The Anniversary You Can’t Refuse: 40 Things You Didn’t Know About The Godfather
From early on in his legendary career, Marlon Brando used cue cards for his lines, which he felt increased his spontaneity. His lines were printed and placed in his character’s line of sight; stills from the production show that they sometimes required clever placement. In one photo, a cue card is taped on the wall behind a lamp. In another, Robert Duvall is seen holding Brando’s cue cards up to his chest. In the scene above, they are held just beyond the view of the camera.
Some thought Brando used the cards out of laziness or an inability to memorize his lines. Once on The Godfather set, Brando was asked why he wanted his lines printed out. “Because I can read them that way,” he said. And that was the end of the cue-card discussion.
Mario Puzo and Francis Ford Coppola on the set of The Godfather Part II (1974)
Feature-length documentary takes a look inside The Godfather trilogy:
“I think cinema, movies and magic have always been closely associated. The very earliest people who made films were magicians.”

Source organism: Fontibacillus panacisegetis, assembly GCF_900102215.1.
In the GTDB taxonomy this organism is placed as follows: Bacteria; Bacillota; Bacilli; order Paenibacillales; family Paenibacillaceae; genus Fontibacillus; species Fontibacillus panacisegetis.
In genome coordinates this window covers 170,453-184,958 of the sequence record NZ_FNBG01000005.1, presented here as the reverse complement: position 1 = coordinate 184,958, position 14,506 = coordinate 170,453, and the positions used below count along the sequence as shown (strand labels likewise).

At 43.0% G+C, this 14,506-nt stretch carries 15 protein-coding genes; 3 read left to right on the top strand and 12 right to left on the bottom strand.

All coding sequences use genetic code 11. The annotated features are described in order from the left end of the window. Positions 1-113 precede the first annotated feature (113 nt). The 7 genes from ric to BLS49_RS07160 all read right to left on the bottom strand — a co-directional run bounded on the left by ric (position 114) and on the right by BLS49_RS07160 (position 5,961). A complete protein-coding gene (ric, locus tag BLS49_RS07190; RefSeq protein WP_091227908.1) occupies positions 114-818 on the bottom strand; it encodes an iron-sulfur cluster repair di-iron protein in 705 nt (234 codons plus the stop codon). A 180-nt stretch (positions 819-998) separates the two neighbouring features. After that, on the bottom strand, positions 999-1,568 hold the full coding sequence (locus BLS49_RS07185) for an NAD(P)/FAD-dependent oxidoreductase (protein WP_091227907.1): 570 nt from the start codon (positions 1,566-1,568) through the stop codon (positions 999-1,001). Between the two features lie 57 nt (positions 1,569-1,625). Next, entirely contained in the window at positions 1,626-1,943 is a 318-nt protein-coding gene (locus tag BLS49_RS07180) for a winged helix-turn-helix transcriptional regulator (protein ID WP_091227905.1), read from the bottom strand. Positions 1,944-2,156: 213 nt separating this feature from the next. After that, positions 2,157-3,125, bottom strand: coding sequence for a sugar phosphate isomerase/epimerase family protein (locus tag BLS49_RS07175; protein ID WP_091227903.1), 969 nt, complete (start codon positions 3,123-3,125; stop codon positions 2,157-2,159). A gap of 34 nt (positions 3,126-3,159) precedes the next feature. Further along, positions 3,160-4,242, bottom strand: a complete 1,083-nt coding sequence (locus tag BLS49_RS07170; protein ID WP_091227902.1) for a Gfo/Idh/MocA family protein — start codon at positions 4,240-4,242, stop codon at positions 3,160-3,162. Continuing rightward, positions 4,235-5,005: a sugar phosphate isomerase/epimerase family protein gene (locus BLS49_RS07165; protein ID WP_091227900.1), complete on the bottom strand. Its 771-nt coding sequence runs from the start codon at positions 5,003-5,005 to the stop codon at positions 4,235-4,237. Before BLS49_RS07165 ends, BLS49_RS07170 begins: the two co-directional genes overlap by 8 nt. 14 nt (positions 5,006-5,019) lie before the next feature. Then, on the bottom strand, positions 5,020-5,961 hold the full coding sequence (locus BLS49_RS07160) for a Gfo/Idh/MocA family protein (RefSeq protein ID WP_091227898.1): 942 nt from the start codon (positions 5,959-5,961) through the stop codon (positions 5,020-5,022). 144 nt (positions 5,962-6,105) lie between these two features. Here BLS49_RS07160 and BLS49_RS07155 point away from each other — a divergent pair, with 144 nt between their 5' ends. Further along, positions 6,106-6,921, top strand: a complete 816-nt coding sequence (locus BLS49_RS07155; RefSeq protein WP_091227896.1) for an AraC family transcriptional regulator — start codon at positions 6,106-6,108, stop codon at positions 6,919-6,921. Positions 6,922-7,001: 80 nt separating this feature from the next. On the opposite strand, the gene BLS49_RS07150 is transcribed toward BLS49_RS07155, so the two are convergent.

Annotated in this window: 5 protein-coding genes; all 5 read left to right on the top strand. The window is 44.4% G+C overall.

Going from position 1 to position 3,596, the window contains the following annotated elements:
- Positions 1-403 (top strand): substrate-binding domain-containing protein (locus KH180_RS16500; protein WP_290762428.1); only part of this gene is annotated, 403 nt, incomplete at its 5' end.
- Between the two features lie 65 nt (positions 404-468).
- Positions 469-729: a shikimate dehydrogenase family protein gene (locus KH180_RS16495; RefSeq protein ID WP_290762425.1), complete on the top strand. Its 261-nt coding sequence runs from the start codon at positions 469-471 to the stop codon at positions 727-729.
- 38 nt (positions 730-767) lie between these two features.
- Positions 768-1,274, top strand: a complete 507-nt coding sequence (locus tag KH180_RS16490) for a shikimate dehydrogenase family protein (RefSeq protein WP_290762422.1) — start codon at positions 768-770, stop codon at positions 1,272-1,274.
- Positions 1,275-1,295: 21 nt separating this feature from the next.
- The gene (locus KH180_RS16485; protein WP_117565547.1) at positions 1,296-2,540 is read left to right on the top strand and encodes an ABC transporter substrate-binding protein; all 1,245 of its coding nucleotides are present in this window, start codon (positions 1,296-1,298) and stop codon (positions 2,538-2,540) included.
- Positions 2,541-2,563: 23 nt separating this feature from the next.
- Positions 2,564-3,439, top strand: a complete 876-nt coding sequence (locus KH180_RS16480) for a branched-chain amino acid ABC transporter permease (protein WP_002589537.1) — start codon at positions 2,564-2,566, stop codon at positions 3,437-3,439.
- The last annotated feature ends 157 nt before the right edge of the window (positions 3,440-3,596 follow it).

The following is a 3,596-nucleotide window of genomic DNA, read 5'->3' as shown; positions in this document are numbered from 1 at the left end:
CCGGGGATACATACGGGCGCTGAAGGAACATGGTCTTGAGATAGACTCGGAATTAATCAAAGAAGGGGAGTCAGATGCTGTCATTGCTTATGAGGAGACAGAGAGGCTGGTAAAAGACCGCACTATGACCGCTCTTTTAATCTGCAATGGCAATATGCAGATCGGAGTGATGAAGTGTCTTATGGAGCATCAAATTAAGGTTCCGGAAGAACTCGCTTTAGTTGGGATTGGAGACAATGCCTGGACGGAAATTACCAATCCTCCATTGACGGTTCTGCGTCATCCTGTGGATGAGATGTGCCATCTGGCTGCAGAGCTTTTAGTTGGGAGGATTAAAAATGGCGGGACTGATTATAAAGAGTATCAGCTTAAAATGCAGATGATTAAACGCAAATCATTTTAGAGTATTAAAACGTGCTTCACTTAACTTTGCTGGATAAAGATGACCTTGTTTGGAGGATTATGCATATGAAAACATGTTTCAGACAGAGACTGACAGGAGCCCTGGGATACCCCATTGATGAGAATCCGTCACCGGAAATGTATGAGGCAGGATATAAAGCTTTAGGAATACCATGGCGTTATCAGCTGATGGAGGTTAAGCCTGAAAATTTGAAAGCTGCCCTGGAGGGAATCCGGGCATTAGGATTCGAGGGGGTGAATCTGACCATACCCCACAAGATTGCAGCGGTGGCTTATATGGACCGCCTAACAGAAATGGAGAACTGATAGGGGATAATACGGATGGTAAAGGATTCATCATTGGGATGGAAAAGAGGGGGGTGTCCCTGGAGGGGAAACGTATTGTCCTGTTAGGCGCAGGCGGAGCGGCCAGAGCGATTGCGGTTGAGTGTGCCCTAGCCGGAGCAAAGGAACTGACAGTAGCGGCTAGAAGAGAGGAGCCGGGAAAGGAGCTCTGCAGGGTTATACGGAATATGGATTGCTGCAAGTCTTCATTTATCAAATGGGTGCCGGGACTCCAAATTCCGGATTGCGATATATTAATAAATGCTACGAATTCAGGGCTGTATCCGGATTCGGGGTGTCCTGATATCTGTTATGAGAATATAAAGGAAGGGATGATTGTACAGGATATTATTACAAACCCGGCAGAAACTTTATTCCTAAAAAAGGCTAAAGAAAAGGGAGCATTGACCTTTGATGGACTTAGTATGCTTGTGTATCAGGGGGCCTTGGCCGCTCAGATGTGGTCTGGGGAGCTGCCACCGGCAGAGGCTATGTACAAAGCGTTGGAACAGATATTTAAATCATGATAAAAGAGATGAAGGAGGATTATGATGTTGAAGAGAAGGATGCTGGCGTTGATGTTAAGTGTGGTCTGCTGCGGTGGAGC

While we were in the Soviet Union filming Dersu Uzala, the hotel restaurant was continually filled with the haunting strains of the theme music from The Godfather. Vodka glass in hand, Kurosawa would say, “That Coppola—what a director! I thought Part One of his Godfather series was perfect, and then he amazed me by surpassing it in Part Two. Usually the sequel is a poor imitation.” Seated in a restaurant in a foreign land, we spoke Coppola’s name with much admiration.
Coppola has said that before starting to shoot a movie, he often looks at Kurosawa’s movies for inspiration. Although he has many favorites, one that he singles out for admiration is The Bad Sleep Well, where he marvels at the directorial technique of letting the audience in on the entire setup right away, in the opening wedding scene.
While Coppola was editing Apocalypse Now, Kurosawa called at his Zoetrope Studios in San Francisco and was treated to a special screening of a small part of the film. An unassuming man, Coppola showed him the opening scene, remarking how intimidating it was to have Kurosawa view his work. To the sublime music of Wagner, helicopters flew in formation, filling the screen.
“Wonderful,” said Kurosawa. “You captured the scene well. It must not have been easy.”
Coppola got up and went over to the screen, pointing to the space beside it: “Actually there were a lot more helicopters in the air, here, and here, too. They didn’t get in the range of the camera.” He sounded rueful. Today, of course, with computer graphics the number of helicopters could be increased ad infinitum.
Coppola often traveled to Japan with his family, and always made a point of having dinner with Kurosawa. They remained close for a long time.
[ Teruyo Nogami, Waiting on the Weather: Making Movies With Akira Kurosawa ]